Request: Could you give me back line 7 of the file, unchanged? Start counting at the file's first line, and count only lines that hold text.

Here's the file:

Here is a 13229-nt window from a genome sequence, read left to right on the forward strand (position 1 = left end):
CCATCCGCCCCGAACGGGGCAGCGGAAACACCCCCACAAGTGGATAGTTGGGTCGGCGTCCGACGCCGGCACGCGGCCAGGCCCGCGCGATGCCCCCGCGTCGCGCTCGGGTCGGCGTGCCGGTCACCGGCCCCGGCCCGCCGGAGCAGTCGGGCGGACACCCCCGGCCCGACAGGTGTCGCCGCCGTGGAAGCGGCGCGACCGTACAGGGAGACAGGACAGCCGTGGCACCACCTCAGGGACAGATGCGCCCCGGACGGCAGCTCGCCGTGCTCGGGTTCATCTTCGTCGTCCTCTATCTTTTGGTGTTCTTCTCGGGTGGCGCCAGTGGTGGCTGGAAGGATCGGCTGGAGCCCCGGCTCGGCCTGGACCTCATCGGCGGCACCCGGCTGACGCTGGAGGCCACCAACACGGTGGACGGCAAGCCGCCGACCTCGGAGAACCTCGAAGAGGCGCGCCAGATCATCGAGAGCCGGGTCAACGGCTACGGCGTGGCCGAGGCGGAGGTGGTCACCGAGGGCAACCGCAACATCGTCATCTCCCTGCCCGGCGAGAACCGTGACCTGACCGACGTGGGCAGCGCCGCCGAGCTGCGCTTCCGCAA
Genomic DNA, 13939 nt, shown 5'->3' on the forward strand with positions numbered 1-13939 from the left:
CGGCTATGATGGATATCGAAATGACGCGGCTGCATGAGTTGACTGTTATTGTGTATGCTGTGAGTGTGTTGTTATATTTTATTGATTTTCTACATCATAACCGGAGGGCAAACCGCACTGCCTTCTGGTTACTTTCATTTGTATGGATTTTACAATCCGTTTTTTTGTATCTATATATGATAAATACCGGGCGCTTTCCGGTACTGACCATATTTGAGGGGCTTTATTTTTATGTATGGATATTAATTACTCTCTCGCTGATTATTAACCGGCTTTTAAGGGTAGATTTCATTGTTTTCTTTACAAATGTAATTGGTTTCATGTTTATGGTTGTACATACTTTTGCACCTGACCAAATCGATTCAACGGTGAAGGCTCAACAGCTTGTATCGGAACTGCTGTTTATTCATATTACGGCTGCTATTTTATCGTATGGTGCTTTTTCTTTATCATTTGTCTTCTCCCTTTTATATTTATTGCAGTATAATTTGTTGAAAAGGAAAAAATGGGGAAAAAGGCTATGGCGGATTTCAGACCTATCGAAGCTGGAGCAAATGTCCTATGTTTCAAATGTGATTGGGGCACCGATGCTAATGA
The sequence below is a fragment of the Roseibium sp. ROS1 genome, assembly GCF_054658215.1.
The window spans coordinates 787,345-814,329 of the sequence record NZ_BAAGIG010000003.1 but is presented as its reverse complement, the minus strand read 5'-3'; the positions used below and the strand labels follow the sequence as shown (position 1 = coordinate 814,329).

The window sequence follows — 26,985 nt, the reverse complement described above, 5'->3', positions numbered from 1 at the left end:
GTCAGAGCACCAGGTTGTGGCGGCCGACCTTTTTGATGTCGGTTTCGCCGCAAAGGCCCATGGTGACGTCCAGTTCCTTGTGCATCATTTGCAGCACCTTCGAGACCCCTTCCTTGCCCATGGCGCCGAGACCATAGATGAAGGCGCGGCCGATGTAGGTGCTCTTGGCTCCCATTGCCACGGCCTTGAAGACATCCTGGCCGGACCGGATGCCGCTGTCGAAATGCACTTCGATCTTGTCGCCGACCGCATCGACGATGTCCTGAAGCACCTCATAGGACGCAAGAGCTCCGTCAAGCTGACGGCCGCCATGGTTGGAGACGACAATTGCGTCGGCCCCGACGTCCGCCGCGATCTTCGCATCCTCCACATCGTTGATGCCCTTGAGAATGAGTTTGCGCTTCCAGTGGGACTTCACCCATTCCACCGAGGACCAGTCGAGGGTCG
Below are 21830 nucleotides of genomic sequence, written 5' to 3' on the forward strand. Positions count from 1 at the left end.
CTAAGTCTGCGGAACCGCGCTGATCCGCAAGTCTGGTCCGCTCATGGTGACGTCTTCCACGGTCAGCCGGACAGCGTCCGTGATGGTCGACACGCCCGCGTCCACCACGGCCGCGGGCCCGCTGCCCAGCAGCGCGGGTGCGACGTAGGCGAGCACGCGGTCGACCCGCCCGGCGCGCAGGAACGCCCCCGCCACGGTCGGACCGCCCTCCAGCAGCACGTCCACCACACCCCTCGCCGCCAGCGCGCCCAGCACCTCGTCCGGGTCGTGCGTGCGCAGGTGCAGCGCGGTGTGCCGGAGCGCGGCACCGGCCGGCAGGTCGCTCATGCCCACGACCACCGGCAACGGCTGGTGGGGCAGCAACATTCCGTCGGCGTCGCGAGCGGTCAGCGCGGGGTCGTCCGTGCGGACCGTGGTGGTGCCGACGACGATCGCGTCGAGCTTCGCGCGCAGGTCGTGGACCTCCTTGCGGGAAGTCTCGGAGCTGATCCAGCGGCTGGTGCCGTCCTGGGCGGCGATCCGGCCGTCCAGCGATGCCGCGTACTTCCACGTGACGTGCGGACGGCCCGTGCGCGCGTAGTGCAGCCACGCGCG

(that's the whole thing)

The window sequence follows — 26,985 nt, the reverse complement described above, 5'->3', positions numbered from 1 at the left end: